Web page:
I undid the wrap on the splice and one just fell apart in my hand. I
got it all put back together and sealed up, noalox'd the outside plugs
and sealed those up with tape and silicone.
I still get some noise in my headphones when tuning up but not near as
much, and my key base no longer tries to kill me when I touch it.
I didn't have time to add length to it and go around the tree rather
than through, but this gets me going again. Only to find noise and
fading signals at the moment, but a happily loaded antenna.
On Tue, Feb 7, 2012 at 11:30 AM, K0DAN <email@example.com> wrote:
> Make sure all the banana plugs are making good contact (remove + clean +
> squirt of Deoxit), and that your splices are clean and making good contact
> (I would recommend twisting them, then soldering them). Remove the feedline
> from the tuner and put an ohm meter across it...you should measure a fairly
> low resistance. If the loop or feedline has opened up, you no longer have a
> closed loop, and that could definitely bring high RF back into the shack.
> Bonding all your equipment to a single point ground is also important.
> GL es 73
> -----Original Message----- From: chris casey
> Sent: February 06, 2012 11:31 PM
> To: firstname.lastname@example.org
> Subject: Re: [TowerTalk] rf burns
> Rig goes to tuner with a couple feet of flexible "big" coax of some
> sort, not the little rg-58 type, no reducer needed for the connector,
> but not sure what specific type of coax it is from my vantage point
> nowhere near my operating position at the moment... to the tuner, a
> 1.5KW MFJ without the roller inductor, but it has served me well over
> the years. From the balanced binding posts goes 450ohm window line, a
> couple feet to threaded brass rod to pass through the back of the
> desk, and then a few feed with banana plugs to go through a pair of 6"
> double female so-239 headed through a blocked off window. Outside
> another set of banana plugs which then run out and through a pine
> tree and to a closed 80M-ish loop around the back yard.
> There is a splice as the length was pruned for one years sweeps
> operating position and extended for the next as I always ended up
> somewhere else, garage, laundry room, travel trailer, screen porch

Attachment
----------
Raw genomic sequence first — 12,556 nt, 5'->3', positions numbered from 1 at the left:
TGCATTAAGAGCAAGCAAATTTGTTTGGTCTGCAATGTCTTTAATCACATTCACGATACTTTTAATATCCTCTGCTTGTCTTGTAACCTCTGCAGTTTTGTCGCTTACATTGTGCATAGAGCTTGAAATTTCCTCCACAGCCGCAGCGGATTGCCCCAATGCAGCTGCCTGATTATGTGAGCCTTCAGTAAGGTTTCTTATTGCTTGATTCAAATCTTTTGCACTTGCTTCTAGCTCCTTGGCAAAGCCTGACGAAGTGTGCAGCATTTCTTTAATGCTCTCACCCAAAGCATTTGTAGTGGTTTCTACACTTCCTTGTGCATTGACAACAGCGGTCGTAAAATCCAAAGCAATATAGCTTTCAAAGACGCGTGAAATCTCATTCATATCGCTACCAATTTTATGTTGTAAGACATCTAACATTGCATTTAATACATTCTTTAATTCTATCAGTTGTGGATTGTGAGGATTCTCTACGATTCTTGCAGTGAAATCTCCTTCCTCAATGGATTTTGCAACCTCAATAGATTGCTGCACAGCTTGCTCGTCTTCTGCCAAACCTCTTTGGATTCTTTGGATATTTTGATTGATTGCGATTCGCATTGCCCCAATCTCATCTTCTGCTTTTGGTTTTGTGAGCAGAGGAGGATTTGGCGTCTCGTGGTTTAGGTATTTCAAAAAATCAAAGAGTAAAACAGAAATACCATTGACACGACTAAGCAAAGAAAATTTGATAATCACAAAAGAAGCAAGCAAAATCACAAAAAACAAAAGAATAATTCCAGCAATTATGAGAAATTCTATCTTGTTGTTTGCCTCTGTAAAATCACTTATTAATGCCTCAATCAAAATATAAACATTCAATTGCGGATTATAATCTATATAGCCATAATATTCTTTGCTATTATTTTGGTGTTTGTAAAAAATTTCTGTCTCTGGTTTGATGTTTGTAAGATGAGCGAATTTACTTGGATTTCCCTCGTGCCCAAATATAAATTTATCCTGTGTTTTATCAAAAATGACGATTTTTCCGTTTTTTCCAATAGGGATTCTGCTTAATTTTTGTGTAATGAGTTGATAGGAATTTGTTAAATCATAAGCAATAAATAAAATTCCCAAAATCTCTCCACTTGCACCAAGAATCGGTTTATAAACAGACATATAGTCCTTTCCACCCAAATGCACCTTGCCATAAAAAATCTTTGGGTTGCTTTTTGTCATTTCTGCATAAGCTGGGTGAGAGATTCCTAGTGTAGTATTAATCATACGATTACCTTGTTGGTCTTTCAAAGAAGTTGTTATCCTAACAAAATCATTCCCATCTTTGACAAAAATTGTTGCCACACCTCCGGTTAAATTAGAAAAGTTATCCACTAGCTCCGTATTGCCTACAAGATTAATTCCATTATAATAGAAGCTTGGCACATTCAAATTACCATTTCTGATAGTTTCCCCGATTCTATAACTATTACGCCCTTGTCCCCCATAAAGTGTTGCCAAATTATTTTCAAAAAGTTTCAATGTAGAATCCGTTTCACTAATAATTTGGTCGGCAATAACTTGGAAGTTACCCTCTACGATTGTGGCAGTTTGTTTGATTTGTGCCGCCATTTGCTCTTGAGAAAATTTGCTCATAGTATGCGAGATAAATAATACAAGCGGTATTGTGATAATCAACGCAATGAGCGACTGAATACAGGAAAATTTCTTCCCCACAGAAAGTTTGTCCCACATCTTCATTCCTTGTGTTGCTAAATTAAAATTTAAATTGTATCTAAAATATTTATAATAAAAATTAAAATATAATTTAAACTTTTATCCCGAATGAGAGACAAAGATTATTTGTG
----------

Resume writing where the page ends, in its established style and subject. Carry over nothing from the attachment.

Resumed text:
> My splice technique is to cut out a section of solid spreader, twist
> each conductor over the opposite to lay fairly flat, solder, well
> overlapped heat-shrink, then drill a couple holes on each side of the
> spreader i cut and small zip tie it at the splice joint which keeps it
> from twisting and collapsing in. It sure looks like it should work ok,
> you can't spot the splice at a glance from any distance. But it sure
> is a place to look for a failure, if it had a bad solder or something
> it would likely stay fairly solid with the twist and be flakey. Banana
> plugs are soldered on as well.
> I have tried to find what a western union splice is but I couldn't
> believe I couldn't find a good explanation. Just lots of references to
> it. But I havent tried for a few months, seems like it shouldn't be
> that hard.
> I know there are "bad" lengths of balanced line to avoid, but I have
> no idea how long my feed line is also as its been adjusted to fit
> spaces not to fit any measure.
> I didn't think one had common mode currents on balanced line like you
> would find on unbalanced coax.
> I'll re-work the splice and check the plugs, see what I can see.
> On Mon, Feb 6, 2012 at 9:17 PM, Robert Carroll <email@example.com> wrote:
>> I don't know the exact design of your antenna. But assuming it is a
>> continuous loop and not open anywhere except where the feed-line connects,
>> I'd ship an amp or so dc down the feedline (at relatively low voltage) and
>> watch the current flowing. It should be pretty constant. If it drops
>> off--or if you don't have continuity to start with--you may have a bad
>> somewhere or a broken conductor. I ran into that once with a loop where I
>> had to solder several pieces of wire together. One of the soldered joints
>> had become defective and the dc (as well as the rf) impedance was all over
>> the map. I have had similar problems in 450 ohm line--and I have plenty
>> splices in all my 450 ohm line. I recommend (if the line is solid) using
>> the Western Union splice, soldering, and coating with liquid tape.
>> Bob W2WG
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